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Title: Phylogenetic Distance Metrics for Studies of Focal Species in Communities: Quantiles and Cumulative Curves
The phylogenetic distance between species often predicts differences in ecologically important traits. The phylogenetic diversity and structure of biological communities can inform our understanding of the processes that shape those communities, and there is a well-developed framework for comparing phylogenetic structures of communities. However, particularly in studies of phylogenetic distances from one focal species to other members of its assemblage (a one-to-many framework), the standard metrics of community-wide studies encounter significant limitations due to the left-skewed distribution of pairwise phylogenetic distances in most biological communities. For studies that require estimating the degree of phylogenetic isolation of a focal taxon, the mean phylogenetic distance (MPD) usually provides little power to distinguish among taxa because it is heavily weighted by the many ways to be distantly related, whereas the nearest taxon distance (NTD) is highly idiosyncratic and ignores cases where multiple close relatives may contribute equally strongly to influence the focal species. Here we highlight the value of examining the cumulative distribution of phylogenetic distances in studies that take a focal-species approach. We describe and discuss the benefits of two new metrics. An integrated metric of phylogenetic distances (AUPhyDC) uses information from the whole cumulative distribution, whereas the tenth quantile (PD10) is more » an extremely simple metric that improves on NTD by capturing the influence of multiple close relatives on ecological interactions. Several recent examples found that PD10 did a better job of revealing ecological patterns than NTD or MPD. We provide R code to facilitate the use of these approaches and advocate for the inclusion of PD10 along with NTD and MPD in statistical packages for phylogenetic ecology. « less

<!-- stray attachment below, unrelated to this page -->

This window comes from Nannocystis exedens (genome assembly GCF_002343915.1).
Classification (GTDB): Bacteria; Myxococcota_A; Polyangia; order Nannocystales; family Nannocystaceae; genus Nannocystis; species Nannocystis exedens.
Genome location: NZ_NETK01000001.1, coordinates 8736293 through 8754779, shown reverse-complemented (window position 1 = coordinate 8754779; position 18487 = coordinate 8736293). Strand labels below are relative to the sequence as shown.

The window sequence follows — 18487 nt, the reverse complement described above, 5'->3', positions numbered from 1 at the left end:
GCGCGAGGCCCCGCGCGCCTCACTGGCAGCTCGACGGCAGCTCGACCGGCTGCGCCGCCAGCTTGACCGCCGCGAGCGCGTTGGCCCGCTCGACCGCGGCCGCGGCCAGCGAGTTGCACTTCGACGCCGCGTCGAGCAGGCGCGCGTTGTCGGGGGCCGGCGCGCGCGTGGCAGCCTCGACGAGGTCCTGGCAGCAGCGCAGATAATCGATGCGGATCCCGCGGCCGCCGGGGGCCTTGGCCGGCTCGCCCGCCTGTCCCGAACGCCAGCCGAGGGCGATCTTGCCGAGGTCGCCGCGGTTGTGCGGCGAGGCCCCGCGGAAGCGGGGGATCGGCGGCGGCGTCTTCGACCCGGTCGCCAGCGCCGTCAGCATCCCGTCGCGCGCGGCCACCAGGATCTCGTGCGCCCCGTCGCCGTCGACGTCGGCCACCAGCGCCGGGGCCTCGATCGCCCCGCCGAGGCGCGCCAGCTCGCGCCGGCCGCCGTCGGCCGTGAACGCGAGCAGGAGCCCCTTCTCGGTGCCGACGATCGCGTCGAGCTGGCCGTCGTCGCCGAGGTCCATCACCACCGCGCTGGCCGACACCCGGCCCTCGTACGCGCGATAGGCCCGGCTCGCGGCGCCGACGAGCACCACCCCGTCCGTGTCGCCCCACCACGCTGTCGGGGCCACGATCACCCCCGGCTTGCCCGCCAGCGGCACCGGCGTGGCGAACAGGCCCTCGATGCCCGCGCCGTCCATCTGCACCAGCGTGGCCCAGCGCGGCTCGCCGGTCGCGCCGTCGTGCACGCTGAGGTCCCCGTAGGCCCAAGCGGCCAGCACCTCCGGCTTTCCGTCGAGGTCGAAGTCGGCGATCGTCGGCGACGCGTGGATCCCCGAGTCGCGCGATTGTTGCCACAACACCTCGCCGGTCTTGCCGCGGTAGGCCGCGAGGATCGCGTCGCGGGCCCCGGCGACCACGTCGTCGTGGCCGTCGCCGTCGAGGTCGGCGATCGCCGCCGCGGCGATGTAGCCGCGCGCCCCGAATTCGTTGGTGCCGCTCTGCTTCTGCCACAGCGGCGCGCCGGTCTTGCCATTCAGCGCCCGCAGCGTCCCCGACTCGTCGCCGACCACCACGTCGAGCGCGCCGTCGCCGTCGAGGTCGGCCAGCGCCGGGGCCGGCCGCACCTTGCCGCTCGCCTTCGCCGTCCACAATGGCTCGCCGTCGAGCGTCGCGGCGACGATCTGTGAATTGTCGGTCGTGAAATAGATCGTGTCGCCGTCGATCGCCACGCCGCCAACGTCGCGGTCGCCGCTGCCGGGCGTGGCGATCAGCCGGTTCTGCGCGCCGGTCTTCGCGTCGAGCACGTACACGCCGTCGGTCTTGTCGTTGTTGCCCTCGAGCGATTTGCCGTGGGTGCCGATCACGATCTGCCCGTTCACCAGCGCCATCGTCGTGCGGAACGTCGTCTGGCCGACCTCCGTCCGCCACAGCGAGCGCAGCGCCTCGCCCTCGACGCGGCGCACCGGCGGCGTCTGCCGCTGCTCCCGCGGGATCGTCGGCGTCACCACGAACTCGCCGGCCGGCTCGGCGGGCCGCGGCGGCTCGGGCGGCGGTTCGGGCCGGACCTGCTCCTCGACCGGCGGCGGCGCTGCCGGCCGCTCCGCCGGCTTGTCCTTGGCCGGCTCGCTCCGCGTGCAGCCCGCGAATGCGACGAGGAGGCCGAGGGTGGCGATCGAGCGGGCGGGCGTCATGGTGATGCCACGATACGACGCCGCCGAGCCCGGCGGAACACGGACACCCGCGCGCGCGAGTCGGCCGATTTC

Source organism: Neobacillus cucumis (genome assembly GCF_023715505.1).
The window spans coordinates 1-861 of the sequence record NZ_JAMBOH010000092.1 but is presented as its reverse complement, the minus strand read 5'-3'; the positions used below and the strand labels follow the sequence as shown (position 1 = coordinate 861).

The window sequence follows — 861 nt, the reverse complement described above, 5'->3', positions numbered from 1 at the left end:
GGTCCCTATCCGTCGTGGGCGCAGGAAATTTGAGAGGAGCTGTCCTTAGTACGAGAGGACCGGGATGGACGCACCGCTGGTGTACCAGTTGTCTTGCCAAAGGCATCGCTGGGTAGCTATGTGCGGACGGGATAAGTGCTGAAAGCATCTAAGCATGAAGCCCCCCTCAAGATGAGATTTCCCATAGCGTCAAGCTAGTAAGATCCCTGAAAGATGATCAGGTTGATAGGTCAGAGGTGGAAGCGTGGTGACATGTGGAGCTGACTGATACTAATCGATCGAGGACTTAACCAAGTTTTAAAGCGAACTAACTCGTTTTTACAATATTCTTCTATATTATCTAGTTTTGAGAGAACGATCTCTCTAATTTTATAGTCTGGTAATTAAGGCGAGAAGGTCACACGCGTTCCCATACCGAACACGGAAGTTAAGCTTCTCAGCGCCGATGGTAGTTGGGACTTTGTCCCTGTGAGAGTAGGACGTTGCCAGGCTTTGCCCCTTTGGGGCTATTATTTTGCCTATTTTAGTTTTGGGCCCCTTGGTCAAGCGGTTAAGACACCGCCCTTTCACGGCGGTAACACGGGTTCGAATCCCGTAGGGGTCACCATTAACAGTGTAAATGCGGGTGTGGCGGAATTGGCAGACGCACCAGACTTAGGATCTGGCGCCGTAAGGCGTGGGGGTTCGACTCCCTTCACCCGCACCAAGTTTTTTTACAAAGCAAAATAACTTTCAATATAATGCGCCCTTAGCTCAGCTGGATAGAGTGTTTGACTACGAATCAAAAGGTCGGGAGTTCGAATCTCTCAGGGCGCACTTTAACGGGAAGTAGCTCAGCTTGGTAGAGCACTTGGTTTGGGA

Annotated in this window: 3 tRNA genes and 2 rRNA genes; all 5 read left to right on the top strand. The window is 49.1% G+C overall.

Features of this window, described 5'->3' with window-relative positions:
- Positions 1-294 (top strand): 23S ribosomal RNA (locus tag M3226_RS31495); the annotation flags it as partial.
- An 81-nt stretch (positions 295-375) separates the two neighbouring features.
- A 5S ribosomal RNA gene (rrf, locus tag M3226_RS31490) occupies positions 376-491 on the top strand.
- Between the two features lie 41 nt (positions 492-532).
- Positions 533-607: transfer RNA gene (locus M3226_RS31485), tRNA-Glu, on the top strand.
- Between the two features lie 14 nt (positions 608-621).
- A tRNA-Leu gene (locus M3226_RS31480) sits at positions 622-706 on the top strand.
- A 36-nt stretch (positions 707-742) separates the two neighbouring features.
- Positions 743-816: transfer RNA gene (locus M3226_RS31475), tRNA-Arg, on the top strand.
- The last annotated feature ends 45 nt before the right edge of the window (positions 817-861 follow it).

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National Science Foundation
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